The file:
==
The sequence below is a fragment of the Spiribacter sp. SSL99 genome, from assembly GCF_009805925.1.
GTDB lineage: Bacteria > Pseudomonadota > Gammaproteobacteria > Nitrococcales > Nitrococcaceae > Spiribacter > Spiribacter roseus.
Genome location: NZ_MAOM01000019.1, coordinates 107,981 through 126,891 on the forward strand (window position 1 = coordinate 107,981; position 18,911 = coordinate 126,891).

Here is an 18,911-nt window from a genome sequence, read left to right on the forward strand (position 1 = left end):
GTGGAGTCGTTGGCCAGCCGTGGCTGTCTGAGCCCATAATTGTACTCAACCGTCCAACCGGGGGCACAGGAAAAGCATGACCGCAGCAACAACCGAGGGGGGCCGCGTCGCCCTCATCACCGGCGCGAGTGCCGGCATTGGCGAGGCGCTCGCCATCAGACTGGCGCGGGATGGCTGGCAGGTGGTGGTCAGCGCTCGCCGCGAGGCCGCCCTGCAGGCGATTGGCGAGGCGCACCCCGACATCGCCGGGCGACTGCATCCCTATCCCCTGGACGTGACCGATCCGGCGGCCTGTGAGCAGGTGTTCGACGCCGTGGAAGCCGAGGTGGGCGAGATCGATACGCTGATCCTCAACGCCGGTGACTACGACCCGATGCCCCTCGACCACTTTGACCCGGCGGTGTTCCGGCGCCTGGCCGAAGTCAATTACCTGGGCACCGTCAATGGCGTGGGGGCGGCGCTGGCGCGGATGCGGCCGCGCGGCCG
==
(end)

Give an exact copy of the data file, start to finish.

The sequence below is a fragment of the Spiribacter sp. SSL99 genome, from assembly GCF_009805925.1.
GTDB lineage: Bacteria > Pseudomonadota > Gammaproteobacteria > Nitrococcales > Nitrococcaceae > Spiribacter > Spiribacter roseus.
Genome location: NZ_MAOM01000019.1, coordinates 107,981 through 126,891 on the forward strand (window position 1 = coordinate 107,981; position 18,911 = coordinate 126,891).

Here is an 18,911-nt window from a genome sequence, read left to right on the forward strand (position 1 = left end):
GTGGAGTCGTTGGCCAGCCGTGGCTGTCTGAGCCCATAATTGTACTCAACCGTCCAACCGGGGGCACAGGAAAAGCATGACCGCAGCAACAACCGAGGGGGGCCGCGTCGCCCTCATCACCGGCGCGAGTGCCGGCATTGGCGAGGCGCTCGCCATCAGACTGGCGCGGGATGGCTGGCAGGTGGTGGTCAGCGCTCGCCGCGAGGCCGCCCTGCAGGCGATTGGCGAGGCGCACCCCGACATCGCCGGGCGACTGCATCCCTATCCCCTGGACGTGACCGATCCGGCGGCCTGTGAGCAGGTGTTCGACGCCGTGGAAGCCGAGGTGGGCGAGATCGATACGCTGATCCTCAACGCCGGTGACTACGACCCGATGCCCCTCGACCACTTTGACCCGGCGGTGTTCCGGCGCCTGGCCGAAGTCAATTACCTGGGCACCGTCAATGGCGTGGGGGCGGCGCTGGCGCGGATGCGGCCGCGCGGCCG